5. Jump up^ http://www.deaddisc.com/GDFD_Spit.htm
  6. Jump up^ Macdonald, Gina, and Andrew Macdonald. “Ken Kesey.” Magill’s Survey of American Literature, Revised Edition (2007): Literary Reference Center. EBSCO.
  7. Jump up^ “Ken Kesey Kisses No Ass”. Esquire Magazine (September 1992).
  8. Jump up^ “Ken Kesey, Author of ‘Cuckoo’s Nest,’ Who Defined the Psychedelic Era, Dies at 66”, The New York Times (November 11, 2001).
  9. Jump up^ Robins, Cynthia (2001-12-07). “Kesey’s friends gather in tribute”.
  10. Jump up^ Christensen, Mark (2010). Acid Christ : Ken Kesey, LSD, and the politics of ecstasy. Tucson, AZ: Schaffner Press. p. 40. ISBN 9781936182107. OCLC 701720769. Retrieved 2014-12-14.
  11. ^ Jump up to:a b “Crash takes second life”. The Spokesman-Review. 101st Year (251). Spokane, WA: Cowles Publishing Company. 1984-01-29. p. A6. Retrieved 2014-12-14. Writer’s son, Oregon wrestler Jed Kesey, dies of injuries
  12. Jump up^ “Top Wrestlers”. Eugene, OR: Save Oregon Wrestling Foundation. Retrieved 2014-12-14.
  13. Jump up^ “2006–07 Stats, History, Opponent Info – University of Oregon Wrestling” (PDF). University of Oregon Athletic Department. 2007-12-03. Retrieved 2014-12-14.
  14. Jump up^ “Hall, James B(yron)”, International Who’s Who in Poetry, 2004, p. 138.
  15. Jump up^ Jeff Baker, “James B. Hall: Writer, teacher”, The Oregonian/OregonLive, May 14, 2008.
  16. Jump up^ Too Good to Be True. Retrieved 2014-12-14.
  17. ^ Jump up to:a b Philip L. Fradkin, Wallace Stegner and the American West
  18. Jump up^ Wallace Stegner. Retrieved 2014-12-14.
  19. Jump up^ Cowley, M. (1976). “Ken Kesey at Stanford”, Northwest Review, 16(1), 1.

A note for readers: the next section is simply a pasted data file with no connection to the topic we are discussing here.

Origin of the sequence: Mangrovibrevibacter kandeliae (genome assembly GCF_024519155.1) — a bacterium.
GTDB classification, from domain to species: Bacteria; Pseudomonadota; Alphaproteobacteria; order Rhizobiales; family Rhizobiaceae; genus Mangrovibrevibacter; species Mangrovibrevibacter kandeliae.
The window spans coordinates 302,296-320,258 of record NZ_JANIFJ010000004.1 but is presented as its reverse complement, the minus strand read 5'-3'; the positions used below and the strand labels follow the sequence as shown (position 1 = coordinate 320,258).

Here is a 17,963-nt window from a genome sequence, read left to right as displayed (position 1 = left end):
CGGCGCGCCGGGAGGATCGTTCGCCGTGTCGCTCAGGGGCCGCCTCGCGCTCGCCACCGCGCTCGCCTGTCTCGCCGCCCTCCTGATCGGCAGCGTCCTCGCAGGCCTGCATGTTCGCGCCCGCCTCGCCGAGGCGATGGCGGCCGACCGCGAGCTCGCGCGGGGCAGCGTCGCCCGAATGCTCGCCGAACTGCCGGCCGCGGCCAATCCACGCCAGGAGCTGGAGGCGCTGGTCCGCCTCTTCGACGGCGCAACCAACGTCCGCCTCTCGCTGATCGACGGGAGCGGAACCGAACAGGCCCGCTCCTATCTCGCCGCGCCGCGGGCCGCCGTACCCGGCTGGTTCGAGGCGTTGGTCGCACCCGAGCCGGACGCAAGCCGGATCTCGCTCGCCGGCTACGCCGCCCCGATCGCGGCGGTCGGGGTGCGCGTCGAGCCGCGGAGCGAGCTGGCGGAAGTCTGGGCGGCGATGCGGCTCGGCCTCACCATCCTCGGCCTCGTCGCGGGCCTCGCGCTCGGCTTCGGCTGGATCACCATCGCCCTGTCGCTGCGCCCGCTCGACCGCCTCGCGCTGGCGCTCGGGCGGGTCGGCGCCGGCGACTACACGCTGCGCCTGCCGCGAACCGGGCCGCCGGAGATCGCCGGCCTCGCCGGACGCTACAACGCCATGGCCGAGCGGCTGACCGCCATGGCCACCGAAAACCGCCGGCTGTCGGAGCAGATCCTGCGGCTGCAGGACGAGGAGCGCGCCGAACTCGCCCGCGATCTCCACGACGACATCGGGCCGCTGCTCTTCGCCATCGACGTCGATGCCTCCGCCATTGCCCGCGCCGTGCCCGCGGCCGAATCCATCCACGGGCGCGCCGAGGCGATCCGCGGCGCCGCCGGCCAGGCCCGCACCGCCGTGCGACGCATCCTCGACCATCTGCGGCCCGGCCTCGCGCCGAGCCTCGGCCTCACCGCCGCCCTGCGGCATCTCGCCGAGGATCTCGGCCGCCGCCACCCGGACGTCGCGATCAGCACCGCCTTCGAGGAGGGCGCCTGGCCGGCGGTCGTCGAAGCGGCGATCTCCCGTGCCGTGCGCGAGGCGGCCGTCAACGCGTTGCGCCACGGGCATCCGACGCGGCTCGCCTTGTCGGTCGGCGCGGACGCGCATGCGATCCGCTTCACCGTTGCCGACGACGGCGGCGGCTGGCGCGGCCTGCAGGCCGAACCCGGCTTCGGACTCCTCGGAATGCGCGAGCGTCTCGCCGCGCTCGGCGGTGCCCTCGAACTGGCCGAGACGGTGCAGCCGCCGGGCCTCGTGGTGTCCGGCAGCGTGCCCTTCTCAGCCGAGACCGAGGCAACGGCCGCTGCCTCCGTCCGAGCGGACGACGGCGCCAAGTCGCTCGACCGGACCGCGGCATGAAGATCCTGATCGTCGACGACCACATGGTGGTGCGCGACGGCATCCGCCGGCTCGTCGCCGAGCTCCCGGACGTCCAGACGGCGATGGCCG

20. Jump up^ “Down on the peacock farm”. Salon Magazine. 2001. Retrieved 2009-06-12.
  21. Jump up^ VA Palo Alto Health Care System. “Menlo Park Division – VA Palo Alto Health Care System”. va.gov. Retrieved 2014-12-14.
  22. Jump up^ Reilly, Edward C. “Ken Kesey.” Critical Survey of Long Fiction, Second Revised Edition (2000): EBSCO. Web. Nov 10. 2010.
  23. Jump up^ “Perry Ave, West Menlo Park, CA 94025 to 7940 La Honda Rd, La Honda, CA 94020 – Google Maps”. google.com. Retrieved 2014-12-14.
  24. ^ Jump up to:a b https://books.google.com/books?id=kaQVAQAAQBAJ&pg=PA66&dq=end+of+autumn+kesey&hl=en&sa=X&ved=0CDoQ6AEwBmoVChMI-bOJ37iWyAIVjKKACh1Y_grf#v=onepage&q=end%20of%20autumn%20kesey&f=false
  25. Jump up^ “11 Authors Who Hated the Movie Versions of Their Books”. Mental Floss. Retrieved 2014-12-14.
  26. Jump up^ “National Museum of American History Collections: Signboard, Pass the Acid Test”. americanhistory.si.edu. Retrieved 2015-04-08.
  27. Jump up^ Lehmann-Haupt, Christopher (November 11, 2001). “Ken Kesey, Author of ‘Cuckoo’s Nest,’ Who Defined the Psychedelic Era, Dies at 66”. The New York Times.
  28. Jump up^ “Letters of Note: What a world”. lettersofnote.com. Retrieved 2014-12-14.
  29. Jump up^ Kesey, Jed (1984). “Remembering Jed Kesey”. Whole Earth Catalogue. Co-Evolutionary Quarterly. Retrieved March 14, 2016.
  30. Jump up^ https://archive.org/details/gd91-10-31.sbd.gardner.2897.sbeok.shnf“. Track 13, starting at about :35.
  31. Jump up^ https://news.google.com/newspapers?nid=1356&dat=19880225&id=D7hPAAAAIBAJ&sjid=CQcEAAAAIBAJ&pg=2381,6211590&hl=en. Missing or empty |title= (help)
  32. Jump up^ Adams, Sam (September 19–25, 2002). “Try to Remember”. Philadelphia City Paper. Retrieved August 5,2015.
  33. Jump up^ Martin, Blank (2010-01-19). “Selected Bibliography for Ken Kesey”. Literary Kicks. Retrieved 2014-12-14.

Further reading

  • Ronald Gregg Billingsley, The Artistry of Ken Kesey. PhD dissertation. Eugene, OR: University of Oregon, 1971.